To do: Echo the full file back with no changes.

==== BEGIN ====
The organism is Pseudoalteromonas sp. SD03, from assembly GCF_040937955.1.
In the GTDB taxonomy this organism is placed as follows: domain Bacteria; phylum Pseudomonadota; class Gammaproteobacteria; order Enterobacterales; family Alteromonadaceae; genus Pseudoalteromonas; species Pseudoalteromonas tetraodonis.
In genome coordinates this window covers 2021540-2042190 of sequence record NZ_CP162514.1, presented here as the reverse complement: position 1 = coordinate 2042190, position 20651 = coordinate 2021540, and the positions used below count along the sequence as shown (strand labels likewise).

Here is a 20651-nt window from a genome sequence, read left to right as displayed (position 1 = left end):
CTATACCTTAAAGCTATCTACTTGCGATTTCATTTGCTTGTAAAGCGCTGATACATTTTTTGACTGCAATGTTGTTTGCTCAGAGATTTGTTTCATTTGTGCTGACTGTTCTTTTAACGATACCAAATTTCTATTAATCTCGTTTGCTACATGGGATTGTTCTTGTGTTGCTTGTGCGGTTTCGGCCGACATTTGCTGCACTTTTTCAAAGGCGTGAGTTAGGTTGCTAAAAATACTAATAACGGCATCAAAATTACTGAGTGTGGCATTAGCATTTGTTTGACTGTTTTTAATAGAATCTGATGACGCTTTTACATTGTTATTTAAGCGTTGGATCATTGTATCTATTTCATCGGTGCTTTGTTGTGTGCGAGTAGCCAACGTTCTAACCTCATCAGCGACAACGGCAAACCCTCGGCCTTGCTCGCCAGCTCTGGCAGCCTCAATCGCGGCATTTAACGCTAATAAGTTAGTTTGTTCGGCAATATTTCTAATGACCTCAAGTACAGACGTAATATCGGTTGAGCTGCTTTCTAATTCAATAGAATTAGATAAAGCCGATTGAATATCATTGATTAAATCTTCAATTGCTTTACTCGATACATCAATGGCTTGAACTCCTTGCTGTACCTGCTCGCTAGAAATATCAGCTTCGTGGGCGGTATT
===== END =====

The organism is Pseudoalteromonas sp. SD03, from assembly GCF_040937955.1.
In the GTDB taxonomy this organism is placed as follows: domain Bacteria; phylum Pseudomonadota; class Gammaproteobacteria; order Enterobacterales; family Alteromonadaceae; genus Pseudoalteromonas; species Pseudoalteromonas tetraodonis.
In genome coordinates this window covers 2021540-2042190 of sequence record NZ_CP162514.1, presented here as the reverse complement: position 1 = coordinate 2042190, position 20651 = coordinate 2021540, and the positions used below count along the sequence as shown (strand labels likewise).

Here is a 20651-nt window from a genome sequence, read left to right as displayed (position 1 = left end):
CTATACCTTAAAGCTATCTACTTGCGATTTCATTTGCTTGTAAAGCGCTGATACATTTTTTGACTGCAATGTTGTTTGCTCAGAGATTTGTTTCATTTGTGCTGACTGTTCTTTTAACGATACCAAATTTCTATTAATCTCGTTTGCTACATGGGATTGTTCTTGTGTTGCTTGTGCGGTTTCGGCCGACATTTGCTGCACTTTTTCAAAGGCGTGAGTTAGGTTGCTAAAAATACTAATAACGGCATCAAAATTACTGAGTGTGGCATTAGCATTTGTTTGACTGTTTTTAATAGAATCTGATGACGCTTTTACATTGTTATTTAAGCGTTGGATCATTGTATCTATTTCATCGGTGCTTTGTTGTGTGCGAGTAGCCAACGTTCTAACCTCATCAGCGACAACGGCAAACCCTCGGCCTTGCTCGCCAGCTCTGGCAGCCTCAATCGCGGCATTTAACGCTAATAAGTTAGTTTGTTCGGCAATATTTCTAATGACCTCAAGTACAGACGTAATATCGGTTGAGCTGCTTTCTAATTCAATAGAATTAGATAAAGCCGATTGAATATCATTGATTAAATCTTCAATTGCTTTACTCGATACATCAATGGCTTGAACTCCTTGCTGTACCTGCTCGCTAGAAATATCAGCTTCGTGGGCGGTATT